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How to talk to teens about the dangers of vaping

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As a parent, you probably have shared with your children the dangers of smoking — but what about vaping?

Vaping is the term often used to describe the act of using an electronic cigarette. E-cigarettes are battery-operated devices that heat a liquid solution — usually, but not always, containing nicotine — turning it into a vapor that can be inhaled. If the base nicotine mixture is not palatable, many flavors, such as mint, apple and others, can make vaping attractive, especially to adolescents.

Unfortunately, today’s teens, and even tweens, often know more about vaping than their parents. Here are some of the important points to understand.

Vaping habit risks

E-cigarettes and vaping are part of a trend going back at least nine years in the U.S. First publicized as a safer alternative to smoking tobacco, vaping caught on because it didn’t contain the carcinogens or tars found in most smoking tobacco products. Vaping was also supposed to eliminate the dangers of secondhand smoke to those nearby.

It all sounded pretty harmless in theory. However, those theories were wrong. Here are some of the dangers associated with vaping:

  • No matter the delivery method, nicotine is addictive.
  • Studies have shown that it may be harder to quit a nicotine addiction than a heroin addiction. Most discussions about helping teens stop vaping fail to address that they already may be addicted. In many cases, teens at this phase may need a nicotine replacement product or medications, such as bupropion, to curb the cravings that can be overwhelming.
  • If you’ve ever tried to quit smoking, or had a friend or family member try to quit smoking, you know how difficult it can be. Therefore, in certain situations, e-cigarettes are still considered an option for transitioning someone who has smoked tobacco for years to nonsmoking status.
  • The flavors and stabilizers in e-cigarettes can cause unknown inflammation to delicate lung tissue.

Many teens are taking things a step further, adding cannabis, CBD oils and other dangerous additives to vaping devices.

Vaping health dangers

The length of time spent vaping can be much longer than smoking a standard cigarette.

While most cigarettes are smoked within two to five minutes, e-cigarettes can last up to 20 minutes, delivering more nicotine and damaging chemicals to the lungs. In addition, some vaping mixtures can contain 20 times the nicotine that a single cigarette contains.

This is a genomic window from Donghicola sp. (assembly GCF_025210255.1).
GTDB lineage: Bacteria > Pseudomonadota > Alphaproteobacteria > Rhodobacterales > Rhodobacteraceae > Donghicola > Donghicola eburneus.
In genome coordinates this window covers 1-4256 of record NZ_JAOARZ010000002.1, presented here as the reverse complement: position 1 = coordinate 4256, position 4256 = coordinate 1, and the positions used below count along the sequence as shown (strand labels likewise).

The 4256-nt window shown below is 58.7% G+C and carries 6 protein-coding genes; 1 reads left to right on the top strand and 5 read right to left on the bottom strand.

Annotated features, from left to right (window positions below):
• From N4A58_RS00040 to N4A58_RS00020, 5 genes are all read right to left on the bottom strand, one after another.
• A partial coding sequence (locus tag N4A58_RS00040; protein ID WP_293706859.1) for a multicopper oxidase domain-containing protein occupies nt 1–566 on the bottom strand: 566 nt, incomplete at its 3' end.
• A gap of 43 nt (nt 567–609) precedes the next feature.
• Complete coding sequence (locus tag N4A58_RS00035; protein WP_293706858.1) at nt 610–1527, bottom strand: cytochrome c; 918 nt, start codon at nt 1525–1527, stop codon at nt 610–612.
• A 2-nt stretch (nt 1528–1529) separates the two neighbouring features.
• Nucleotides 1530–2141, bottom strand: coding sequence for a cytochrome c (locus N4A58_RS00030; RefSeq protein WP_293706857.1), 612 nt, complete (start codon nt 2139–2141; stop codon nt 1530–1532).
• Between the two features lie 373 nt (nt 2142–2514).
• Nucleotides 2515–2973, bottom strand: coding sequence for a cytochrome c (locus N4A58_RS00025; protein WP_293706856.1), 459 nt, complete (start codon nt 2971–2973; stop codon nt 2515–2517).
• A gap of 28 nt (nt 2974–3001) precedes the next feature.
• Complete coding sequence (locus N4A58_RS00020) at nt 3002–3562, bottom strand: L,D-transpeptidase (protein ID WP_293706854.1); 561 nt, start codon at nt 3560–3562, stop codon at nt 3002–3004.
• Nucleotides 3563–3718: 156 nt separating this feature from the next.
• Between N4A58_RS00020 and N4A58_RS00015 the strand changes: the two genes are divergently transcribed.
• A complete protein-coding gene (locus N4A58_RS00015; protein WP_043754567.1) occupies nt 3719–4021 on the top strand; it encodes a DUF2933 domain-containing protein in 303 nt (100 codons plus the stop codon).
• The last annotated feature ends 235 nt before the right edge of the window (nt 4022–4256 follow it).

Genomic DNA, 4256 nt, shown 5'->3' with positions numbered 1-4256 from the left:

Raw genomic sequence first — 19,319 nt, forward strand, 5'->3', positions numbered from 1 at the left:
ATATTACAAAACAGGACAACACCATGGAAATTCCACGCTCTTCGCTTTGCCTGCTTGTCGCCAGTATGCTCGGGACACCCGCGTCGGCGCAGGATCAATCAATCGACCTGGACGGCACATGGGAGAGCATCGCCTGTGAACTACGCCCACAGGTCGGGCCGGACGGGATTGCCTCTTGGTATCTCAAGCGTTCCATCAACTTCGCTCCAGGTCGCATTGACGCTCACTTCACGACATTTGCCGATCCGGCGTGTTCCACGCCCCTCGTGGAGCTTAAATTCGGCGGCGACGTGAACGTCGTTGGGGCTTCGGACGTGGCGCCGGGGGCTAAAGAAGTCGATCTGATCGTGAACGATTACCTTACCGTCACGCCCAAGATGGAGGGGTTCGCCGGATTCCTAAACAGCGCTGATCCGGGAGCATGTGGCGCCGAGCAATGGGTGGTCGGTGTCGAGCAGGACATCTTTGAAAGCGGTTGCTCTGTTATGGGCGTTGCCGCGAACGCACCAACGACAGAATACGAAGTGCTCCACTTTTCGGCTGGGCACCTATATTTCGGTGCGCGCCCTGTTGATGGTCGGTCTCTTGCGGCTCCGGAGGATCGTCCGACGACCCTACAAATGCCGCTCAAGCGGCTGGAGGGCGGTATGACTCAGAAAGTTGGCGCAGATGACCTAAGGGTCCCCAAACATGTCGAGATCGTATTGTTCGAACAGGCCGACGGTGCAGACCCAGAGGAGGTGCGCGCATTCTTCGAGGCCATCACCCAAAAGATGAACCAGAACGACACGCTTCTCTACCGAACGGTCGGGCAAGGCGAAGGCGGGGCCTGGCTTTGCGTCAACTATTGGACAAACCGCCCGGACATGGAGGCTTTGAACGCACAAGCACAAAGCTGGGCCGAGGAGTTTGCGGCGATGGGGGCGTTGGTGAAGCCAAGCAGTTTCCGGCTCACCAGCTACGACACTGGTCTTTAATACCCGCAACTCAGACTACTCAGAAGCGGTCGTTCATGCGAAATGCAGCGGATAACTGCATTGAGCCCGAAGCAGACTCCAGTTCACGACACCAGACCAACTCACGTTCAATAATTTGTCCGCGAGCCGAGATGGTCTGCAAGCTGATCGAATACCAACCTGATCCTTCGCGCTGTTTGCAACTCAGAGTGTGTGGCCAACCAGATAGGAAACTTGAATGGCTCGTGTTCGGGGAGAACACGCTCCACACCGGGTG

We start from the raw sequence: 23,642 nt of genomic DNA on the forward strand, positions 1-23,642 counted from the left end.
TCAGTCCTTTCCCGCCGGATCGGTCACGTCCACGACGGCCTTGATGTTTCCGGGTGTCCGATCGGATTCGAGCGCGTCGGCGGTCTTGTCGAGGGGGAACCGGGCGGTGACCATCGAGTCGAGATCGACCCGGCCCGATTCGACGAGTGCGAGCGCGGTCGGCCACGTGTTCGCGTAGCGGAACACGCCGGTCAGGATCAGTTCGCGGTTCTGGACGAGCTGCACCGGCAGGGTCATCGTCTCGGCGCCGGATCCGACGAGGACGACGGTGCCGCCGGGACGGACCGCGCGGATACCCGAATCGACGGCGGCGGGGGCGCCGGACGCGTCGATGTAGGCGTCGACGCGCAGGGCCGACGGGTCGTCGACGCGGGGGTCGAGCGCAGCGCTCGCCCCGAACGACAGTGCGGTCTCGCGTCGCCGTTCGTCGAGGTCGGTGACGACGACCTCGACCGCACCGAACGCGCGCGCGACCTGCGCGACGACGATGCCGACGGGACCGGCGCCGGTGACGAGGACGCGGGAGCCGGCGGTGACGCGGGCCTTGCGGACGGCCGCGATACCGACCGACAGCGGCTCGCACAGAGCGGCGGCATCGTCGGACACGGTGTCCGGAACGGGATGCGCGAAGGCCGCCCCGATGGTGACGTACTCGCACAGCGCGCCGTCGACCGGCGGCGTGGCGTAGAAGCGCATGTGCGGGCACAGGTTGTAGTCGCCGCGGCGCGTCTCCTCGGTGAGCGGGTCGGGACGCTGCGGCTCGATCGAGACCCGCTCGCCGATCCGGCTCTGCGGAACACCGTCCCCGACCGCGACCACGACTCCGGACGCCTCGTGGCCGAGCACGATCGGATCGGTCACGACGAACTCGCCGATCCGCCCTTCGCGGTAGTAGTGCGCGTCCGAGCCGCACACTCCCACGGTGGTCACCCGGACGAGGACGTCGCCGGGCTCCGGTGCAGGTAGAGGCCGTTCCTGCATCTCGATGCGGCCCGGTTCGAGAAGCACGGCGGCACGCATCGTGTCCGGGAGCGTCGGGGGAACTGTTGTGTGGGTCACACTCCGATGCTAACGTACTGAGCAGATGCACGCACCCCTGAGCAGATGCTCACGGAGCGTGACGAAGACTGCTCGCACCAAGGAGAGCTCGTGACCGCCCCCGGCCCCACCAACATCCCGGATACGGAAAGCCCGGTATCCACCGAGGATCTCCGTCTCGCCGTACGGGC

Nicotine also can affect concentration and brain development, according to information and data from a new report from the surgeon general. And nicotine use in young adults still can lead to other illicit substance use.

More and more cases of severe — sometimes irreversible — lung damage, and in extreme cases even death, are happening to teens who are vaping.

When patients show up to the emergency department in respiratory distress from vaping, it can be challenging for physicians to treat them, due to the difficulty in correctly identifying what they inhaled, especially when they are intubated or unconscious.

How to talk about vaping

Talk with your kids about the dangers of vaping and look for warning signs, including:

  • Changes in emotions
  • Trouble sleeping
  • Scents of fruity odors on skin, breath and clothes
  • Strange cylinders, chargers or batteries lying around

Remember, it’s important to have conversations rather than suspicion and accusations. Encourage your teen to look into the warnings and media stories related to vaping, or reach out to his or her primary care provider with questions.

Many providers ask their patients about alcohol, drug use and smoking, yet forget to ask about vaping. Project for Teens is an example of a local outreach program that provides support and education on the dangers of vaping. Similar programs may be available in your area. Resources are available to help teens quit through the American Lung Association and SmokeFreeTeen.

It’s up to everyone to work together as a community to stop the youngest members of our population from starting or continually using vaping products.

Dr. Graham King works in family medicine at the Mayo Clinic in Mankato, Minnesota.



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